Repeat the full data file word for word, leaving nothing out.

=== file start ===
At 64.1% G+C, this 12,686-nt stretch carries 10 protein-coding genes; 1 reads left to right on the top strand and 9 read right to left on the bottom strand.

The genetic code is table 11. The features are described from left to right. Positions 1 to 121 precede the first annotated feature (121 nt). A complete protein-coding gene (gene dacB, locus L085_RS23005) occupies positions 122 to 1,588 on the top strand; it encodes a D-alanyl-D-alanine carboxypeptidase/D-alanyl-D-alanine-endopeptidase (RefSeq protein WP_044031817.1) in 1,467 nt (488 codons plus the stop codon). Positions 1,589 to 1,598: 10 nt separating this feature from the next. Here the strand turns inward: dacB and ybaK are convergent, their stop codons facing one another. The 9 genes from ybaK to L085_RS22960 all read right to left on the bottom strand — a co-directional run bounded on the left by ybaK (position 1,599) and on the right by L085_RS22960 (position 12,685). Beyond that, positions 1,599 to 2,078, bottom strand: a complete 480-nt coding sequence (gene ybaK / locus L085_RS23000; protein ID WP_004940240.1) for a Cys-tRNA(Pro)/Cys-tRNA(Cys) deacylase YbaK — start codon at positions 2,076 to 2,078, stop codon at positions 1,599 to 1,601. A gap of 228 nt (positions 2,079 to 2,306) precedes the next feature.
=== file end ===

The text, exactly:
At 64.1% G+C, this 12,686-nt stretch carries 10 protein-coding genes; 1 reads left to right on the top strand and 9 read right to left on the bottom strand.

The genetic code is table 11. The features are described from left to right. Positions 1 to 121 precede the first annotated feature (121 nt). A complete protein-coding gene (gene dacB, locus L085_RS23005) occupies positions 122 to 1,588 on the top strand; it encodes a D-alanyl-D-alanine carboxypeptidase/D-alanyl-D-alanine-endopeptidase (RefSeq protein WP_044031817.1) in 1,467 nt (488 codons plus the stop codon). Positions 1,589 to 1,598: 10 nt separating this feature from the next. Here the strand turns inward: dacB and ybaK are convergent, their stop codons facing one another. The 9 genes from ybaK to L085_RS22960 all read right to left on the bottom strand — a co-directional run bounded on the left by ybaK (position 1,599) and on the right by L085_RS22960 (position 12,685). Beyond that, positions 1,599 to 2,078, bottom strand: a complete 480-nt coding sequence (gene ybaK / locus L085_RS23000; protein ID WP_004940240.1) for a Cys-tRNA(Pro)/Cys-tRNA(Cys) deacylase YbaK — start codon at positions 2,076 to 2,078, stop codon at positions 1,599 to 1,601. A gap of 228 nt (positions 2,079 to 2,306) precedes the next feature.